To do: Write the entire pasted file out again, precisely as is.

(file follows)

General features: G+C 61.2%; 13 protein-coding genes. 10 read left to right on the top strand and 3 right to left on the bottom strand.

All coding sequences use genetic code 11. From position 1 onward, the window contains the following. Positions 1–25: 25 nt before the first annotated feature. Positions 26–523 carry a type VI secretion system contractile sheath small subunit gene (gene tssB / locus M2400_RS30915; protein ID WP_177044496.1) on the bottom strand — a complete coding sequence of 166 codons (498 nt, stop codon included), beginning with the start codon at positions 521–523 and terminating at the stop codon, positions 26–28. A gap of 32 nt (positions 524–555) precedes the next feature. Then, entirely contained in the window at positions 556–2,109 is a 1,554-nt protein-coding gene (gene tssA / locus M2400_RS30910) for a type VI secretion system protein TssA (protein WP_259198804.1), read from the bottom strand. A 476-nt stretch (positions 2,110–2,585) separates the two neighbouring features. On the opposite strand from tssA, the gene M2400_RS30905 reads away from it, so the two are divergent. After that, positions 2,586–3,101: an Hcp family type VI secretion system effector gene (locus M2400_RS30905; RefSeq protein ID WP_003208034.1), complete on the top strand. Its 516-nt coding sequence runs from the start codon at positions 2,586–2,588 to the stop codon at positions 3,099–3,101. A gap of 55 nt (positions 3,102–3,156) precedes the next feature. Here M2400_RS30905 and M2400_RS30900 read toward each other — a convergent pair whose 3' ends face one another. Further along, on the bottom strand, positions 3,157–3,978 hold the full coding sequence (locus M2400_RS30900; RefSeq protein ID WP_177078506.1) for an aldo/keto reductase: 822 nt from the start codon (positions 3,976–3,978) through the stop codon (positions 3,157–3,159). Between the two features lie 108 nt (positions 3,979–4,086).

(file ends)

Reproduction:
General features: G+C 61.2%; 13 protein-coding genes. 10 read left to right on the top strand and 3 right to left on the bottom strand.

All coding sequences use genetic code 11. From position 1 onward, the window contains the following. Positions 1–25: 25 nt before the first annotated feature. Positions 26–523 carry a type VI secretion system contractile sheath small subunit gene (gene tssB / locus M2400_RS30915; protein ID WP_177044496.1) on the bottom strand — a complete coding sequence of 166 codons (498 nt, stop codon included), beginning with the start codon at positions 521–523 and terminating at the stop codon, positions 26–28. A gap of 32 nt (positions 524–555) precedes the next feature. Then, entirely contained in the window at positions 556–2,109 is a 1,554-nt protein-coding gene (gene tssA / locus M2400_RS30910) for a type VI secretion system protein TssA (protein WP_259198804.1), read from the bottom strand. A 476-nt stretch (positions 2,110–2,585) separates the two neighbouring features. On the opposite strand from tssA, the gene M2400_RS30905 reads away from it, so the two are divergent. After that, positions 2,586–3,101: an Hcp family type VI secretion system effector gene (locus M2400_RS30905; RefSeq protein ID WP_003208034.1), complete on the top strand. Its 516-nt coding sequence runs from the start codon at positions 2,586–2,588 to the stop codon at positions 3,099–3,101. A gap of 55 nt (positions 3,102–3,156) precedes the next feature. Here M2400_RS30905 and M2400_RS30900 read toward each other — a convergent pair whose 3' ends face one another. Further along, on the bottom strand, positions 3,157–3,978 hold the full coding sequence (locus M2400_RS30900; RefSeq protein ID WP_177078506.1) for an aldo/keto reductase: 822 nt from the start codon (positions 3,976–3,978) through the stop codon (positions 3,157–3,159). Between the two features lie 108 nt (positions 3,979–4,086).